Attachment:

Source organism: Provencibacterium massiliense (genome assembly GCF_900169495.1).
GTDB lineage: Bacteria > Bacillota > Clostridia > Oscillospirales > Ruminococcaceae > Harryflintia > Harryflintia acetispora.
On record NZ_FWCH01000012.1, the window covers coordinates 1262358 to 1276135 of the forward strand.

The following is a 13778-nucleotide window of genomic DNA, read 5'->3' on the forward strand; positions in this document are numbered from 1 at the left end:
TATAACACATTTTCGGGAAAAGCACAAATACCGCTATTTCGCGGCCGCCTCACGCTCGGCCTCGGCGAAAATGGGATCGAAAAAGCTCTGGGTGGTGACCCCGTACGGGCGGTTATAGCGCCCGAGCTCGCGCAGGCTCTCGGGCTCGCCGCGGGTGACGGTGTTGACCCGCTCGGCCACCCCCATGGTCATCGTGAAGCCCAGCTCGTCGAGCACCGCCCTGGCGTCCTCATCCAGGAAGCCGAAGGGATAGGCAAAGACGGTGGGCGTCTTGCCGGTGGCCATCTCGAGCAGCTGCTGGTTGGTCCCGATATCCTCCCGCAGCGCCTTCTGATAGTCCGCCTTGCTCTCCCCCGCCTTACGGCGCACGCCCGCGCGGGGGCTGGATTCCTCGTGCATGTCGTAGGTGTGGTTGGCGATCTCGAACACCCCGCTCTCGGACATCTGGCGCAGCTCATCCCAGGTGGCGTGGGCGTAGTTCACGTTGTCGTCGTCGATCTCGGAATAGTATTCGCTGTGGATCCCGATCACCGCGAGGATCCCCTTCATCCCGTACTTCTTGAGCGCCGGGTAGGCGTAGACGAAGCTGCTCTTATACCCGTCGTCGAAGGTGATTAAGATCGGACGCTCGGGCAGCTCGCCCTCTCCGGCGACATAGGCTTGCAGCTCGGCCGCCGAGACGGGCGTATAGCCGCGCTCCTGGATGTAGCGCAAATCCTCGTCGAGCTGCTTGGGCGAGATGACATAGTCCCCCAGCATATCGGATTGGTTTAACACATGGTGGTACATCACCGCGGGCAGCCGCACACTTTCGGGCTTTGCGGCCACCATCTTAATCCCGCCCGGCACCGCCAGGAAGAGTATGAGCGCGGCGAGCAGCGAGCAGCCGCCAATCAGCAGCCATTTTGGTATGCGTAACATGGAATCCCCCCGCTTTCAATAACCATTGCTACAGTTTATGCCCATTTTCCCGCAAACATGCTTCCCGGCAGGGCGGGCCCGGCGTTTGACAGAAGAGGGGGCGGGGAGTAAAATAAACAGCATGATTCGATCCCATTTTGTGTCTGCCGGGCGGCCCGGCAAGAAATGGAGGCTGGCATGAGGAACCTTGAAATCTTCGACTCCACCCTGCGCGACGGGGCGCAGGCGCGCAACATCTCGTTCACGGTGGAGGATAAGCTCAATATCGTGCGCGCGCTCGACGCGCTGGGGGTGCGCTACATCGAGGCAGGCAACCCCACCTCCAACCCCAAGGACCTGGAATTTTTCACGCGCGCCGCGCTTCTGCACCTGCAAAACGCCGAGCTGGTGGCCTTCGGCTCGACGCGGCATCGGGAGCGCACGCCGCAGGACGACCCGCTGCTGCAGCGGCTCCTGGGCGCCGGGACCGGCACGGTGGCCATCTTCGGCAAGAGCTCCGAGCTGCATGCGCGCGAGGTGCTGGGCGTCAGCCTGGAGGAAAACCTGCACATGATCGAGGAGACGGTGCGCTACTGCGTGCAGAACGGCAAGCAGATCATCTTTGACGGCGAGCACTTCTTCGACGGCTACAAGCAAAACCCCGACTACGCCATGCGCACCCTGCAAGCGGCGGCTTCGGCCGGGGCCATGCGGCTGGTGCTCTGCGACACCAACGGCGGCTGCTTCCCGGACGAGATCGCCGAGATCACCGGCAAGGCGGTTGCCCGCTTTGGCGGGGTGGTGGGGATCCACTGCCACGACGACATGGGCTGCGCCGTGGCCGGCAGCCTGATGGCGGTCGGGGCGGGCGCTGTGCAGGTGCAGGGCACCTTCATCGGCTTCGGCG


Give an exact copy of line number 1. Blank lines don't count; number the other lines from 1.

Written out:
Source organism: Provencibacterium massiliense (genome assembly GCF_900169495.1).